The Heart of Hualien
Captured in the character of the places you’ll stay, the foods you’ll eat and the places you’ll eat them, and the gifts and souvenirs you’ll take home
Text: Rick Charette
As you explore coastal Hualien, you’ll discover that the two most powerful themes in terms of “Hualien-best” stay/eat/buy selections showcase the local indigenous spirit and the purity of the landscape – green mountains, blue ocean, and narrow strip of fertile land between.
When approaching the Go to Sea Café Homestay, wedged between the coastal highway (Route 11) and crashing sea in quiet, pristine, decidedly bucolic Fengbin Township, you will not see the minsu (meaning homestay/B&B) section of this place. What greets you on the highwayside-level of this two-story steel-girder-framed structure, which reaches out over the steep bluffs here, is a welcoming café with art gallery. The homestay rooms are on the lower level. Both levels have a wide deck on the sea side, perfect for contented wave and sunrise watching. Your night(s) will be wonderfully secluded, serenaded by the soothing steady pounding of the breakers 20m below. (Rooms start at NT$1,800; breakfast included.)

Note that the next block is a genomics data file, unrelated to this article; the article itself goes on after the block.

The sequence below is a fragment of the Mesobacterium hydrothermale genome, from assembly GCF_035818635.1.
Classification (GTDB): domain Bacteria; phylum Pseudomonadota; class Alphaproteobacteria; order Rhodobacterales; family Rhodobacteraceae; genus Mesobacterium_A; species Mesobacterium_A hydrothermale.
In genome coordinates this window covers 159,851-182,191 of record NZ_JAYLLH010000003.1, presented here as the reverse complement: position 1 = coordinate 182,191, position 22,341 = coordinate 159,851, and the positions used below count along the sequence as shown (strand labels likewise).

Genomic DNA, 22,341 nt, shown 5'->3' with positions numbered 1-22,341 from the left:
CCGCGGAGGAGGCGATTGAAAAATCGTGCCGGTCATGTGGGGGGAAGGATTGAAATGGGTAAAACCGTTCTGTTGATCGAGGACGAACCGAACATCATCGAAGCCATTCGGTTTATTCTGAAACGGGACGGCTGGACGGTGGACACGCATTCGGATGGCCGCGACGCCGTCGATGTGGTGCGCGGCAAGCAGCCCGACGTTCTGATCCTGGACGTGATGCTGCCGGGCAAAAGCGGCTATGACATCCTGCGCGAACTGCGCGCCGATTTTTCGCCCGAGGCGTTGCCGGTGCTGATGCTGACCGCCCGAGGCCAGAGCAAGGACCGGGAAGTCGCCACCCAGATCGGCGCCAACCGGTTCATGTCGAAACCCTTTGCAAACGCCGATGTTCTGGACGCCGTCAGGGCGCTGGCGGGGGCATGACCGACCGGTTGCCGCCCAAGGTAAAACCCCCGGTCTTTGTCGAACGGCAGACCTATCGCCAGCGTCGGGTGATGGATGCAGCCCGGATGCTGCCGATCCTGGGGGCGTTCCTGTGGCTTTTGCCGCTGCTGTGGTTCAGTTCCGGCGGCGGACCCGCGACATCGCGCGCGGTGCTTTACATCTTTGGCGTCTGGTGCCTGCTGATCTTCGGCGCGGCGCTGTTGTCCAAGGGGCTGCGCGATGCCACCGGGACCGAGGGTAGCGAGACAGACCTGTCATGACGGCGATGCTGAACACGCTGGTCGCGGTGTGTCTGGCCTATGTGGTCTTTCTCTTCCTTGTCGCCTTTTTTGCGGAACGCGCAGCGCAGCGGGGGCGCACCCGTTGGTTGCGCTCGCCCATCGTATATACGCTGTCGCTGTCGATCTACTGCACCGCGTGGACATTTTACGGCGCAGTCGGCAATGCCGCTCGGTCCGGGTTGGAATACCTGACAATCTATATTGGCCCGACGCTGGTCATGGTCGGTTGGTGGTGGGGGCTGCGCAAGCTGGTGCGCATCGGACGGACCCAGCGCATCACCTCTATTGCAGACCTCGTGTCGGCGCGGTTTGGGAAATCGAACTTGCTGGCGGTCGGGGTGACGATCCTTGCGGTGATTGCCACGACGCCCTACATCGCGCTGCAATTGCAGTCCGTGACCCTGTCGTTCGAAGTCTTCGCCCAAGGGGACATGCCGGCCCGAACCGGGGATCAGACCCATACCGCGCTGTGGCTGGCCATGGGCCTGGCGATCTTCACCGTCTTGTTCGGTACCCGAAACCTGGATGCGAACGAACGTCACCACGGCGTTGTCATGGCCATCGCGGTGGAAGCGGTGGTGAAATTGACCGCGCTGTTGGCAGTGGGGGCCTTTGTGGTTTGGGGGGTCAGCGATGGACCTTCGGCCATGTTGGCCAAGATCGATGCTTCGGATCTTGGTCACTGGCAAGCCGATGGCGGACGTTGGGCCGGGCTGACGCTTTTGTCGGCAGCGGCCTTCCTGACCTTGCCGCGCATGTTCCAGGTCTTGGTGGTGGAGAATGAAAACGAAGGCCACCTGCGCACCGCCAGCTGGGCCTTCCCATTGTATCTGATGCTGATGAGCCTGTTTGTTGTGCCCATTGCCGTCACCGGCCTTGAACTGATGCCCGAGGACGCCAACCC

Amidst the visual hubbub of fast-growing coastal Dahan Village, Qixingtan’s main tourist-service area, the owner-couple of Qixingtan Star Sea B&B pour their hearts into making their minsu a little piece of the Greek Mediterranean, their narrow 3-story building painted bright-white with ocean-color pastel and earth-tone embellishments. Rooms on the second and third floors have small, comfy patios with umbrella tables; those on the third have ocean views. The Katsuo Museum and a Qixingtan bike-rental station are just short walks away. (Rooms start at NT$3,080; breakfast included.)
If it’s 5-star comfort you crave, the one and only place you can sate this need in coastal Hualien is the Farglory Hotel Hualien. The striking 400-room complex, perched atop the north-end ridge of the Coastal Mountain Range, dominates rather than blends into the surrounding landscape. A self-contained resort, it has five luxurious restaurants and bars, indoor and outdoor swimming pools, fountains, sculptures, etc., etc. You get the picture. Hualien Farglory Ocean Park is just a short drive down the road. (Rooms start at NT$8,800; breakfast included.)
EAT (AND DRINK)